The weekend’s Women’s Marches were historic events that showed the world the depth and passion of the anti-Trump movement. But we have to keep it going
Paul Mason/The Guardian – Monday 23 January 2017 14.15 EST
On Saturday night, for Donald Trump’s inauguration ball, police turned an entire grid square of Washington DC into a maze of fences, checkpoints and deserted roads, just to protect the partygoers. But even the cleverest maze has to have an entrance – and it took just a couple of hundred peaceful but courageous protesters to block it. As a result, thousands of rich people had to thread their way across a square mile of wire and concrete in their tuxedos and taffeta.
I know it annoyed them because I walked with them. In the absolute silence, I could hear they were angry and afraid. They looked, collectively, like a George Grosz painting of the Weimar elite come to life.
And then, to annoy them some more, one out of every 100 people in America marched to reject Trump’s project in its entirety. In the US, nearly 3.5 million people marched, the majority of them women, a huge proportion of them wearing pink, woolly “pussy hats” (There were marches against Trump in 20 countries around the world).
When a million people choke the transport system of a city, exchanging sudden and ephemeral chants, jokes and slogans with people they’ll never meet again, it is the collective memory they establish that truly records the event. For people who were not there, the media records such events according to an established formula: a soundbite from Madonna, a wide shot of the crowd, a vox pop with somebody’s grandma and finally a sceptic saying it’s all a waste of time. But events such as this alter people’s lives. They thrust big and complicated political questions into lives of routinely depoliticised people.
A marcher in Washington. Photograph: Lucy Nicholson/Reuters
One woman, who flew from the west coast to attend, told me: “I can’t stand the colour pink, and that hat looks really shitty on me. But right now it’s my most precious material possession. I’m betting there are lots of people out there who will look at their hats and remember that they need to do something – not just today, but tomorrow and the next.”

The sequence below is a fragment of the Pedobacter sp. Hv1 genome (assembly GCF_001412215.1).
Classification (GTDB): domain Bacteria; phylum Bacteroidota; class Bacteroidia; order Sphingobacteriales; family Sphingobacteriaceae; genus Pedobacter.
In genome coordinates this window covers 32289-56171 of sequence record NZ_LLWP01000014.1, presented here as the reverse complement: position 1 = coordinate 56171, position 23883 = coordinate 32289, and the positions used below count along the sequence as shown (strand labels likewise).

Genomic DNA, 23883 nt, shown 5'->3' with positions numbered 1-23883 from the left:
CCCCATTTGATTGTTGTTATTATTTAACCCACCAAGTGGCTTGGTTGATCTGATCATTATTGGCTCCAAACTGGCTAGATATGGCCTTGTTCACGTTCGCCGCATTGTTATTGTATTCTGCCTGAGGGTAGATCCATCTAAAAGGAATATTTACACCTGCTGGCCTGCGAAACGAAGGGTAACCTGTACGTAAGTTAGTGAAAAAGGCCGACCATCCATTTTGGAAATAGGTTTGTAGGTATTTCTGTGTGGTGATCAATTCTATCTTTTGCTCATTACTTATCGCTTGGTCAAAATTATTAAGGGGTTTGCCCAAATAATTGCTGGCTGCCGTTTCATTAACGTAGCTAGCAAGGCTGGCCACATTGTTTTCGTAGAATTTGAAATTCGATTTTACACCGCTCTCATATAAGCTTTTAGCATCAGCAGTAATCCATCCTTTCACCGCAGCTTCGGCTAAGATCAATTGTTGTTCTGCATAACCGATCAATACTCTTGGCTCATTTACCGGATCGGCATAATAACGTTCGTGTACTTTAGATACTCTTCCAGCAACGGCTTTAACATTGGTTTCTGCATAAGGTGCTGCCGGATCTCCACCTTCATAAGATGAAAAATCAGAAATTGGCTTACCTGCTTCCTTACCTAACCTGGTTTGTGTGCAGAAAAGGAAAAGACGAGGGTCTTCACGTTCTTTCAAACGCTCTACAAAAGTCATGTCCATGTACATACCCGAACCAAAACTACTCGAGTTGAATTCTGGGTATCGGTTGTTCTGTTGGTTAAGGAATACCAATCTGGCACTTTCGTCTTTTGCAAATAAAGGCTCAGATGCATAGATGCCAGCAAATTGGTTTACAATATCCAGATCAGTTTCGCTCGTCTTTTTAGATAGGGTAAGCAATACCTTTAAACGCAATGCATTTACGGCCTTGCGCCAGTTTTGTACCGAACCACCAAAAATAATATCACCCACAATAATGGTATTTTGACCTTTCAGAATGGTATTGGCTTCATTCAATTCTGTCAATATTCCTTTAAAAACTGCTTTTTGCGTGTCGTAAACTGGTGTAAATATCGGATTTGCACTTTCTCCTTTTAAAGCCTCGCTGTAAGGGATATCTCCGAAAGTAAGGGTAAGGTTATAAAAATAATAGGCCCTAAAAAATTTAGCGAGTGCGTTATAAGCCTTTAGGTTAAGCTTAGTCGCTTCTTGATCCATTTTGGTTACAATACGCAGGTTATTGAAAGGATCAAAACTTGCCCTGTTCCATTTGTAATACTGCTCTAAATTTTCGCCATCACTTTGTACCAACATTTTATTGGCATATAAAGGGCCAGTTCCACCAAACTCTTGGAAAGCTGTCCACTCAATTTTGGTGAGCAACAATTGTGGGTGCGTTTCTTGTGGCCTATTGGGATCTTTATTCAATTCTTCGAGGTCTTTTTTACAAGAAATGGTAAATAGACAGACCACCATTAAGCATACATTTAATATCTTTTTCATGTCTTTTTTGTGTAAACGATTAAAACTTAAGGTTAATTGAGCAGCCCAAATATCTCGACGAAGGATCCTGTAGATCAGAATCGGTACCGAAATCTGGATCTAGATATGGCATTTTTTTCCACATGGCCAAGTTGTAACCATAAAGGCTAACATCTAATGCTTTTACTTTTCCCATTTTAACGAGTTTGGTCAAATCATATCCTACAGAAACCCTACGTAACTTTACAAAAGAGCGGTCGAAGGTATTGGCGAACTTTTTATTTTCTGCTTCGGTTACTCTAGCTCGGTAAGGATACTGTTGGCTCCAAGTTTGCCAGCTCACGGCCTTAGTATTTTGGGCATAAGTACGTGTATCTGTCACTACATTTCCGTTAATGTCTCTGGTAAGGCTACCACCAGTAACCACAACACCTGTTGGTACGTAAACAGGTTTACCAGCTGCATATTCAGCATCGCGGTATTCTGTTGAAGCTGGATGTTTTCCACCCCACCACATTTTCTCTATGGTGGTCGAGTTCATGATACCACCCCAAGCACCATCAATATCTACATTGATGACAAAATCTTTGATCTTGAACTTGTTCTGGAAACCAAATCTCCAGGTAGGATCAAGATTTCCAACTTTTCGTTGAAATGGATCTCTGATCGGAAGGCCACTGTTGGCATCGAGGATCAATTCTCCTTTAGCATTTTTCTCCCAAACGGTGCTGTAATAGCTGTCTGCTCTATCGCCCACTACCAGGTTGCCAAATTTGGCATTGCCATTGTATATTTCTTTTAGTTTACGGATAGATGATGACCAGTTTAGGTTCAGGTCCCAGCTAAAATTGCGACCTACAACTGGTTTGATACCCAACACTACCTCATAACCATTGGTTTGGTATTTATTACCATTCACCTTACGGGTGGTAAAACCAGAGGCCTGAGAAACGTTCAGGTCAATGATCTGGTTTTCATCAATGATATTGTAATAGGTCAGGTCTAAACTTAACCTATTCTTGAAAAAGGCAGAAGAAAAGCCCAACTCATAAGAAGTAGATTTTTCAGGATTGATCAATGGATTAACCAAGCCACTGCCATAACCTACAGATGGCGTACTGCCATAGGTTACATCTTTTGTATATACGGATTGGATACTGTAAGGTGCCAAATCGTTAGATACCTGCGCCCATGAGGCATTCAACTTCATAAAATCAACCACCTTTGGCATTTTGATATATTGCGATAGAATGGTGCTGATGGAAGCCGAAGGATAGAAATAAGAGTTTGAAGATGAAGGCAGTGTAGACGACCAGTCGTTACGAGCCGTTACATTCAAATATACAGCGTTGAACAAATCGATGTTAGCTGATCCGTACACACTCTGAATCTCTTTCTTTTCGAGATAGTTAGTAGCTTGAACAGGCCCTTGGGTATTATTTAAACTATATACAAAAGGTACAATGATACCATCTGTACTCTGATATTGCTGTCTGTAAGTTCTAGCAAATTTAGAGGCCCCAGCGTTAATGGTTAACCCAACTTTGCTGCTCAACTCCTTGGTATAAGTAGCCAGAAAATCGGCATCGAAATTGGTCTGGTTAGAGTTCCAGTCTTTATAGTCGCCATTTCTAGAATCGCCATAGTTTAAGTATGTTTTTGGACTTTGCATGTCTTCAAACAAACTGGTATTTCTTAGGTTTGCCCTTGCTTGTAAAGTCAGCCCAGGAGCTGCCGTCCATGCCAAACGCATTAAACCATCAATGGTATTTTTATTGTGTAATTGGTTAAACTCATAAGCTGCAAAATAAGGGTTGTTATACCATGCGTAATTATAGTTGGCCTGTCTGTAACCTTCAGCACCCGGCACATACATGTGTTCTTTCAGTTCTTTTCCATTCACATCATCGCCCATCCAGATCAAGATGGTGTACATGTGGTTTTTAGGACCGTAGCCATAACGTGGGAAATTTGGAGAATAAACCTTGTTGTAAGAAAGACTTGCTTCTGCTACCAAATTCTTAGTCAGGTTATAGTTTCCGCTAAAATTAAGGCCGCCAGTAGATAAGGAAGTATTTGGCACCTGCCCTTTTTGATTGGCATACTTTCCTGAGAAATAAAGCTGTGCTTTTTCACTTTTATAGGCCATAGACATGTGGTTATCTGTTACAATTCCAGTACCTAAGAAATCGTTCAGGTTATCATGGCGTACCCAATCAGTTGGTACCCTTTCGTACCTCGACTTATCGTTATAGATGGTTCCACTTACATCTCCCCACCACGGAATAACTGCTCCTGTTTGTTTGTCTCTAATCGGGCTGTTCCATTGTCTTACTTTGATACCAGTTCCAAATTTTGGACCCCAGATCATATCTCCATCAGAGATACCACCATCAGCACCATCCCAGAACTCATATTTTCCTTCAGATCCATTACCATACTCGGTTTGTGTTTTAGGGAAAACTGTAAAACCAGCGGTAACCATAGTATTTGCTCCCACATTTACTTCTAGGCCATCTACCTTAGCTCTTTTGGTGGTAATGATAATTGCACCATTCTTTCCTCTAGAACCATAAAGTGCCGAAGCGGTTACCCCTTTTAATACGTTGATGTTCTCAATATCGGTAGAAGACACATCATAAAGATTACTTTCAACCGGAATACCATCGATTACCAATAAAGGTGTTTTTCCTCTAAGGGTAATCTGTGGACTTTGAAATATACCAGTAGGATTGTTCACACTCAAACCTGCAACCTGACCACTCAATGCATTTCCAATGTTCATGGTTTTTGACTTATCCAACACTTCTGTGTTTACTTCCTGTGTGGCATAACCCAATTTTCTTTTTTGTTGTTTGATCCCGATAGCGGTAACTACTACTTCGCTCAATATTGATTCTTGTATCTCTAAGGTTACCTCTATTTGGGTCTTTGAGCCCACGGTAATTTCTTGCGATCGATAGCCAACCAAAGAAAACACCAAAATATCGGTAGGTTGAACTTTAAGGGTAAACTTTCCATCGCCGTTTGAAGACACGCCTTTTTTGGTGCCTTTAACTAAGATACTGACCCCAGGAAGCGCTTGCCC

As they left the march, women in the underground stations passed round a phone number created to sign people up for action. There’s a big focus on the swingleft.org campaign, which aims to retake the House of Representatives by focusing on swing states in 2018.
But you would miss the historic significance of the Women’s March if – as with Trump’s army of trolls – you viewed it only through the frame of something called “feminism” or “identity politics”.
To comprehend the power of Saturday’s demos, we have to understand the true nature of the threat Trump poses. The dominant trope in the US media is delusion. It says Trump is a charlatan, who will be restrained by the American constitution, tamed by office and gone in four years.
The importance of this delusion is that, for the liberal section of the US elite, it allowed them to justify continuity. They could go on ingesting the standardised prose of the New York Times, even though its editors were “timid” (according to its public editor) in the face of the emerging news story about Trump’s links with Russia. They could cling to the fact that Hillary Clinton won the popular vote; that the Russians probably rigged the election. They could, above all, cling to the belief that US capitalism has turned a corner permanently, towards corporate social responsibility, equal opportunities and low-carbon energy.
But what Trump represents creates a split in the US business elite. And though he is not – as the chant goes – “fascist”, the dynamic between his white-supremacist misogynist mass base and the super-rich is playing out similarly to the way it did for Mussolini after 1922 and Hitler 10 years later.
The whiny old racist, in his hunting camouflage; the devoutly Christian housewife shouting obscenities at Hillary Clinton; the men in the tuxedoes yelping “sore losers”, “snowflake” and “cuck” at the protesters … they have all seen an illusion expire. The doctrine of manifest destiny tells them their nation was born to shape the world; the Presbyterian ideology of the founding fathers tells them that the individual is master of his fate. The crisis of neoliberal capitalism after 2008 has permanently cancelled both these dreams but the illusion lives, and must find an enemy to blame.
The march in Washington. Photograph: Ali Smith for the Guardi